Energy Crisis Fears Spurring Fossil-Fuel Investments in Africa

0442 GMT – Fears of an energy crisis sparked by Russia’s invasion of Ukraine appear to be outweighing the moral obligation to reduce carbon emissions, allowing investments in fossil-fuel projects in Africa such as Uganda’s 900-mile crude oil export pipeline to remain on track, says Zaynab Hoosen, analyst at Oxford Economics Africa. TotalEnergies’ $10 billion oil project in Uganda remains on track, with the country expected to start shipping as much as 230,000 barrels of crude oil a day to global markets in 2025. Hoosen notes that fears of an energy crisis have “provided a window for many companies to invest in new oil-and-gas projects in Africa without receiving heavy pushback from climate-change activists.” (; @Nicholasbariyo)

Metals Trade Mixed on Political Uncertainty

0826 GMT – Metals prices are mixed in early trading, with contrasting political messages coming from China and the U.S. providing uncertainty to markets. Three-month copper is up 0.3% to $9,141 a metric ton while nickel is down 0.3% at $26,955 a ton. Gold, meanwhile, is 0.4% lower at $1,842.80 a troy ounce. “From the macro perspective, the uncertainty comes from the political issues,” Marex’s Ruishi Hong says in a note. Hong says President Biden’s visit to Ukraine and promise of $500 million in military aid coincided with China saying it is seeking a “political solution” to the Ukraine crisis. China is also looking to boost private investment in real estate, including residential, commercial, and infrastructure projects, he adds. (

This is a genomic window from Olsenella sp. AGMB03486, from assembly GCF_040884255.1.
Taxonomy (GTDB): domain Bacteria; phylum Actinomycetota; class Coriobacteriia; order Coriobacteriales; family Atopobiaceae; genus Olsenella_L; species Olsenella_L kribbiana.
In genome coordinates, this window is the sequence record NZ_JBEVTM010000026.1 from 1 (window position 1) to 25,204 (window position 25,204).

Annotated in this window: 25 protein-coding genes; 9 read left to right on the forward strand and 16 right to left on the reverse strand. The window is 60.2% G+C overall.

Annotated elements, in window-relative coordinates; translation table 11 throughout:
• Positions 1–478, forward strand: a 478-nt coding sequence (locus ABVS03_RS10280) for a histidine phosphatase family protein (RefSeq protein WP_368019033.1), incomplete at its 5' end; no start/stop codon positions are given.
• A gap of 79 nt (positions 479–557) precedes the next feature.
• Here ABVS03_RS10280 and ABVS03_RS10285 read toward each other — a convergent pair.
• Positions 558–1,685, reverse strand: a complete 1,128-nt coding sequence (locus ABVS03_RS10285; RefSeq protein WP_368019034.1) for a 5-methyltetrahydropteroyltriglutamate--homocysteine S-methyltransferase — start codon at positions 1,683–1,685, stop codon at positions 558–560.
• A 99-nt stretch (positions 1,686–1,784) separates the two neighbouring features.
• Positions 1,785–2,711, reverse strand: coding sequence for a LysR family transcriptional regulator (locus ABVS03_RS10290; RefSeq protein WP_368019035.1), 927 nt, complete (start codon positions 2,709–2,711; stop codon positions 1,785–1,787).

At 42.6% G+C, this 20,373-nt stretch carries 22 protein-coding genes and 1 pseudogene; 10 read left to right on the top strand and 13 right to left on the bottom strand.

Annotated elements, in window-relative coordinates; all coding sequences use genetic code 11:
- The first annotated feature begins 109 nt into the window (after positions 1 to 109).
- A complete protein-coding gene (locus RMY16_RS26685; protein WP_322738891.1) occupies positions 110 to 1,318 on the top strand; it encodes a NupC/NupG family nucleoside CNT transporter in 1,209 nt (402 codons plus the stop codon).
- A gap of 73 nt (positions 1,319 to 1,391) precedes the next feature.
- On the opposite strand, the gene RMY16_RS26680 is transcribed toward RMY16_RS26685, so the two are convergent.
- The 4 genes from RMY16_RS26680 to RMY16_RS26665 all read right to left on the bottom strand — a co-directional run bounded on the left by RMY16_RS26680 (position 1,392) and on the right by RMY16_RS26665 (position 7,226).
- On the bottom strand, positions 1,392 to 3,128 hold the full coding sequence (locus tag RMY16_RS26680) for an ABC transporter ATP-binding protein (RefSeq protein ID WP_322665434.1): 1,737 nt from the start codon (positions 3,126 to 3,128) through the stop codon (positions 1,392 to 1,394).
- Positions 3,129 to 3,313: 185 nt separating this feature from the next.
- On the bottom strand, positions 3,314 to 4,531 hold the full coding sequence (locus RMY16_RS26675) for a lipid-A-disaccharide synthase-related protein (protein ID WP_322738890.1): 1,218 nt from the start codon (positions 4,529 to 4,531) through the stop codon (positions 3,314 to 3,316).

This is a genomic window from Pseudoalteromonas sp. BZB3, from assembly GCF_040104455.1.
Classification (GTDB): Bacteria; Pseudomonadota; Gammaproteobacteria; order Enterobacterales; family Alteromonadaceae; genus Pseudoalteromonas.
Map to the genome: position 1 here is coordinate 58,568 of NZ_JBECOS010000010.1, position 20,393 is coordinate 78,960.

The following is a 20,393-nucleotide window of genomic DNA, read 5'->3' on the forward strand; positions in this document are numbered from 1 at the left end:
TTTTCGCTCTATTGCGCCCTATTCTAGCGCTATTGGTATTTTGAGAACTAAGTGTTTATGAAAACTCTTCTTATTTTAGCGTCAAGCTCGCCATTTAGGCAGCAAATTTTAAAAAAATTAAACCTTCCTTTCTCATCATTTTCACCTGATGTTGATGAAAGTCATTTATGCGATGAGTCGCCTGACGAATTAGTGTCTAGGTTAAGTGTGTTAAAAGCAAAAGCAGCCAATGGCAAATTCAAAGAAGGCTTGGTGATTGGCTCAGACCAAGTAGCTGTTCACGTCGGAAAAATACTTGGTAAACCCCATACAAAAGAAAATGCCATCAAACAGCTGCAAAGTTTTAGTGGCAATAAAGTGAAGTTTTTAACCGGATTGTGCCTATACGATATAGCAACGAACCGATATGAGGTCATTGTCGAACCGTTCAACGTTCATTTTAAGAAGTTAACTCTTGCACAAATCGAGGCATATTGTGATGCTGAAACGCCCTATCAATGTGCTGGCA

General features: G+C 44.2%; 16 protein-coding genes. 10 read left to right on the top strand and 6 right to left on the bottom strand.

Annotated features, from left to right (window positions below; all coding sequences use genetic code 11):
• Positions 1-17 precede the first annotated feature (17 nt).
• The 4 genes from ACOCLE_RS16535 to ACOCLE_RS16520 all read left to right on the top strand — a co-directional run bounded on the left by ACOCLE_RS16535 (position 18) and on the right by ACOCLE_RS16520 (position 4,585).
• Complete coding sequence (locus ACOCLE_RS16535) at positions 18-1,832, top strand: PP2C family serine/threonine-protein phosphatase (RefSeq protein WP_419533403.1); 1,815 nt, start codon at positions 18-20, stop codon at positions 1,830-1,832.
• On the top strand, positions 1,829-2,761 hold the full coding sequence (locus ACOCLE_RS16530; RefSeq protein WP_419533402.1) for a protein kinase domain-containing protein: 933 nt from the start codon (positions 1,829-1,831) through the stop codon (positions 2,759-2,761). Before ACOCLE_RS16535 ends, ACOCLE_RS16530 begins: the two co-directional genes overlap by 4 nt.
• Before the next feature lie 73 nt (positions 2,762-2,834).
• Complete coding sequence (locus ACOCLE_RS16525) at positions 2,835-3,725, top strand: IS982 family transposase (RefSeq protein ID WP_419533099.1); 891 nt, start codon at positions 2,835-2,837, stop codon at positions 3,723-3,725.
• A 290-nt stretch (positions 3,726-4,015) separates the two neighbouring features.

Iron-Ore Futures Gain, Supported by Property Market Optimism

0354 GMT – Chinese iron-ore futures are higher in early trade, extending yesterday’s gains. The China Securities Regulatory Commission said late Monday that it will launch a pilot program for real-estate private equity investment funds to boost the embattled property sector. Optimism in the property market lifted its downstream sectors including steel and ferrous metal. Steel mills are resuming production and replenishing their stock, say analysts from Nanhua Futures. Fundamentals for iron ore, which is used in steel making, appear strong on increasing demand, they add. The most-traded May iron-ore contract on the Dalian Commodity Exchange is 3.1% higher at CNY916.5 a ton.(

Miners’ Margin Squeeze Likely to Turn Around

0229 GMT – Entering the earnings season, Jefferies expected miners to report a margin squeeze because of softer prices and continued cost inflation, says analyst Christopher LaFemina. “This was the case for BHP and will likely be the case for Rio and Anglo, both of which report this week,” he says in a note. “However, we must keep in mind that earnings are obviously backward looking, and there have been significant changes to the macro environment in recent months,” LaFemina adds. China is reopening, U.S. inflation is cooling and Europe has avoided an energy crisis this winter, he says. For BHP, that points to a strong 2H and an even stronger FY 2024, says LaFemina, who reckons the 1H result BHP reported Tuesday will prove an earnings trough. (; @RhiannonHoyle)